UPDATE: Richard Aboulafia, a respected aerospace analyst at the Teal Group, was less optimistic than Thompson about the chances of the Boeing-Lockheed leviathan team. “The protesters face an uphill battle. The Air Force went out of its way to protest proof this contract and used multiple layers of oversight,” he says in an email. “On the other hand, the very fact that the companies are protesting despite the cost indicates that they feel they’ve got some kind of chance here. It’s unlikely that they’ll have found something as significant as a tanker protest, but it is conceivable.”
Several hours after word of the protest broke, Northrop’s Communications VP Randy Belote issued a statement:
“Northrop Grumman Corporation is disappointed that its former LRS-B competitors have decided to disrupt a program that is so vital to national security.
“The U.S. Air Force conducted an exceptionally thorough and disciplined process with multiple layers of review. Their process took into full account the parties’ respective offerings and their relative capabilities to execute their offerings on schedule and on budget.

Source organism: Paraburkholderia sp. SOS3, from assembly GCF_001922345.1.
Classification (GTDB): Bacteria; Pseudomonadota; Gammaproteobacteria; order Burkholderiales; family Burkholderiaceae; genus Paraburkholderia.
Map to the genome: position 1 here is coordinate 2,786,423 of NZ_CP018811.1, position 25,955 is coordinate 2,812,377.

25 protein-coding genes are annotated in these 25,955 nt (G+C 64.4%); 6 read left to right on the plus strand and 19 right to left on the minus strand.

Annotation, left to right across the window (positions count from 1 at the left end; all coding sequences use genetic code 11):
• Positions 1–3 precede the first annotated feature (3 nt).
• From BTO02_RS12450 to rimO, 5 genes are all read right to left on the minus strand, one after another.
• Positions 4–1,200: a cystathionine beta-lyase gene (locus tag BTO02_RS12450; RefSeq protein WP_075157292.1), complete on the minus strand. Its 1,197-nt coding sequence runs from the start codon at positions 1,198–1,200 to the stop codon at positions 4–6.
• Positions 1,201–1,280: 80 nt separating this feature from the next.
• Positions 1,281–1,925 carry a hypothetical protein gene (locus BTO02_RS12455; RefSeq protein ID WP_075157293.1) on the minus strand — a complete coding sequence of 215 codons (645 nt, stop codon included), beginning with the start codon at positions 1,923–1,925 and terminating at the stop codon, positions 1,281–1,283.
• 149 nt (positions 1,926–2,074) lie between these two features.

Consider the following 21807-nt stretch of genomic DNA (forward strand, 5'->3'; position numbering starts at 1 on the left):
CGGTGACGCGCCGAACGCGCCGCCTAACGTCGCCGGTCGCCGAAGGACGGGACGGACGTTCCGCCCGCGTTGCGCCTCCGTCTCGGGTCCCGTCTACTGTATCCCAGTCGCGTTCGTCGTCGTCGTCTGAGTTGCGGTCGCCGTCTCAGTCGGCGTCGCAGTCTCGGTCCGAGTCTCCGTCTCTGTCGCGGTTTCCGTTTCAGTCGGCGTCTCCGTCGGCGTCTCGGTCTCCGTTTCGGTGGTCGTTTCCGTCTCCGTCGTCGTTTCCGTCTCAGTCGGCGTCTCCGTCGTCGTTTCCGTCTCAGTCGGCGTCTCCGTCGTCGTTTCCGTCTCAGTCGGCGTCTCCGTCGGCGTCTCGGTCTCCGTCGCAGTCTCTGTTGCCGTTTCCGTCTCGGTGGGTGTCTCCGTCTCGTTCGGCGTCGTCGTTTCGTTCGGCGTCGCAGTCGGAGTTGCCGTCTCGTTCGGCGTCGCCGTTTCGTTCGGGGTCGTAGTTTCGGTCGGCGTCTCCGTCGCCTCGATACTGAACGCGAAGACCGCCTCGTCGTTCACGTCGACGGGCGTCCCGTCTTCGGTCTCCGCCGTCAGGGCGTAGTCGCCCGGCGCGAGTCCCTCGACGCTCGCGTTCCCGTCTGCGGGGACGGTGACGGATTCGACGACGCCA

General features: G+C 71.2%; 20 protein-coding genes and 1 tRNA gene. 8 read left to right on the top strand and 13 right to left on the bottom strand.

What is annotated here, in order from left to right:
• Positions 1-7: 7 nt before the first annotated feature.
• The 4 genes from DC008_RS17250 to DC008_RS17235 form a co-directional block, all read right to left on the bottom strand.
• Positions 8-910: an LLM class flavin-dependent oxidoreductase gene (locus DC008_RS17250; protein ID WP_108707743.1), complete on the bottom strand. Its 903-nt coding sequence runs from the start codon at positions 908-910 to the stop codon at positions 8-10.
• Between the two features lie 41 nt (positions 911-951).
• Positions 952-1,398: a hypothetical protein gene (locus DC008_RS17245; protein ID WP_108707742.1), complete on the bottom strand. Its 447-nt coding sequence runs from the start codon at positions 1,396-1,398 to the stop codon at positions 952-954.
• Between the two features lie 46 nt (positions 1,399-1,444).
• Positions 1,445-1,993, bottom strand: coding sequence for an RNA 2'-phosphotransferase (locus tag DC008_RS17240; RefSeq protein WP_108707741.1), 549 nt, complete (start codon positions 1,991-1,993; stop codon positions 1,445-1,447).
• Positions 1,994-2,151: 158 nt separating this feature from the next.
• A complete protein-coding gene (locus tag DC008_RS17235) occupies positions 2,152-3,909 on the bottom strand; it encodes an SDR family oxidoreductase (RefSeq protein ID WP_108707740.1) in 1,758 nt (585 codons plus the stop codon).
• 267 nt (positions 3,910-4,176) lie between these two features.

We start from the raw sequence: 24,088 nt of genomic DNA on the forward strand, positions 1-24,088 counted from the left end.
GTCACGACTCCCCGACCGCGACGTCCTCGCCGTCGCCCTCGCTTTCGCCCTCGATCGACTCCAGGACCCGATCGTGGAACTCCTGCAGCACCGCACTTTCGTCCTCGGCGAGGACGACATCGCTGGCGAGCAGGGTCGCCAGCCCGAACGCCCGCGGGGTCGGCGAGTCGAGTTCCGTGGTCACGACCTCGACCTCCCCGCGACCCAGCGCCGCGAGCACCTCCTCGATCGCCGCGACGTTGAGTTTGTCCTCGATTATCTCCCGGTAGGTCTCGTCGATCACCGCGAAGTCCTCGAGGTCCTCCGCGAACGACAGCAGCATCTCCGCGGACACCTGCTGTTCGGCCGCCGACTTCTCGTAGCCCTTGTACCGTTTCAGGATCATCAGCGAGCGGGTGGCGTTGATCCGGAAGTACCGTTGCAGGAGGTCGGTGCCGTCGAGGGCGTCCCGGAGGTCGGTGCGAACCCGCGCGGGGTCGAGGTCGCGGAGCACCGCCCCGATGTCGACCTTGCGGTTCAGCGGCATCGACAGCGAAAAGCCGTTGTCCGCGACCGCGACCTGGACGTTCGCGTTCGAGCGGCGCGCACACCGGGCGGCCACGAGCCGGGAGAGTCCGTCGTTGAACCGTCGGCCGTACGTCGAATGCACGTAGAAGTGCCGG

“Northrop Grumman offered an approach that is inherently more affordable and based on demonstrated performance and capabilities. Our record stands in contrast to that of other manufacturers’ large aircraft programs of the last decade.” UPDATE ENDS
The battle lines now look pretty clear. Northrop touts its skill at all-aspect stealth, low-rate production and sensors. The leviathan team argues that the government should value its high-rate production skills and cost controls more highly. Let’s dive deeper into the production and cost arguments.
Between them, Boeing and Lockheed delivered more than 300 military aircraft last year, Thompson noted. Northrop Grumman delivered nine, all either drones or turboprops rather than jets. True, Northrop built the nation’s only stealth bomber, the B-2, but since those glorious and expensive days, it’s evolved into a maker of drones and of advanced sensors and other components for other companies’ planes. “Northrop is basically out of the manned aircraft business,” Thompson said. “Acting as if these two offerors are equal… is kind of crazy.”
Past performance is also a problem for Northrop, Thompson said, although given the very different kind of business it does, it’s not easy to make an apples to apples comparison. “Lockheed and Boeing programs have tended to come in about 50 percent over the originally bid price over the last 20 years,” he said. “The analogous number for Northrop Grumman is more than twice that.” Northrop has particularly struggled with big satellite programs such as NPOESS, which incurred huge cost overruns.